Studies: 9/11 Firefighters More Likely to Get Cancer

Posted September 1st, 2011 at 8:10 pm (UTC-5)
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Firefighters who rushed to the rescue in New York City after the September 11 terrorist attacks are finding the health consequences still unfolding.

New studies published Thursday in the Lancet medical journal say a decade after the attacks, firefighters who were exposed to toxic fumes and dust clouds are significantly more likely to get cancer and also to develop a host of other physical and mental ailments.

One study analyzed the health records of more than 9,000 firefighters and found that those who were at the World Trade Center after the terrorist attack are 19 percent more likely to develop cancer than their colleagues not at the scene that day.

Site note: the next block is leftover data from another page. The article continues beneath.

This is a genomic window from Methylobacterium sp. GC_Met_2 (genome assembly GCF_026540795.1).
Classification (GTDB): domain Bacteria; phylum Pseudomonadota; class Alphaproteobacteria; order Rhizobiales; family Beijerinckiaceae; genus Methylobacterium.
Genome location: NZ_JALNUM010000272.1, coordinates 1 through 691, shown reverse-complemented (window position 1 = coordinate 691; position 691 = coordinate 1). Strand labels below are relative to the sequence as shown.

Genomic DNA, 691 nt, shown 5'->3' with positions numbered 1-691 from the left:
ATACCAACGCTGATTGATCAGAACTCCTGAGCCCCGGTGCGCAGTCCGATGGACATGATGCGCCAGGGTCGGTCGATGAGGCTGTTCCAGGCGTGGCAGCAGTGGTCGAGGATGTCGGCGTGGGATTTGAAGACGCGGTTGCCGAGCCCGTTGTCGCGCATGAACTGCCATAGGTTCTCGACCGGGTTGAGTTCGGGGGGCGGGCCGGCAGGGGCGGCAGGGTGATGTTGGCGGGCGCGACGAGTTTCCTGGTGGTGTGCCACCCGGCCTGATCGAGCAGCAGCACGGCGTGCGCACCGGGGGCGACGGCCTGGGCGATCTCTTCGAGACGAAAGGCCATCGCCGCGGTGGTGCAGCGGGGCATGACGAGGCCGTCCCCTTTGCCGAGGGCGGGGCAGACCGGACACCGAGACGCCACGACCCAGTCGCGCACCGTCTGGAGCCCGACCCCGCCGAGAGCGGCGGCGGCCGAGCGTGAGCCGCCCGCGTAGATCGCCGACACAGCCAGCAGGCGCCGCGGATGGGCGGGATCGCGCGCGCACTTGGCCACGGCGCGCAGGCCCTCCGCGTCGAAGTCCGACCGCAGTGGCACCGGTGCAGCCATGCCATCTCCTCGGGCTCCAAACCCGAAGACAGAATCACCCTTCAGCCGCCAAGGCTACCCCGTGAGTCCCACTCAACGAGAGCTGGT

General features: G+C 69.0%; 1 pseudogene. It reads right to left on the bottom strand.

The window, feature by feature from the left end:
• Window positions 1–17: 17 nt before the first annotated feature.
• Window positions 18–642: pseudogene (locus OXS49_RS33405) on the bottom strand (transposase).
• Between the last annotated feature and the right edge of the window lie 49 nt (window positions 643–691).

Study director David Prezant, the New York fire department's chief medical officer, said the results are “biologically plausible” because the disaster at the World Trade Center sent a number of cancer-causing chemicals and particles into the air.

A previous study by the U.S. government concluded there was not enough evidence yet to support a link between the 9/11 attacks and cancer. Those results mean that firefighters and other rescue workers with cancer cannot receive compensation from a special government fund dedicated to helping rescue workers who became ill.

A second study analyzed health records of more than 27,000 rescue workers and found large percentages of 9/11 responders are now suffering from a range of illnesses — including asthma, depression, and post-traumatic stress disorder.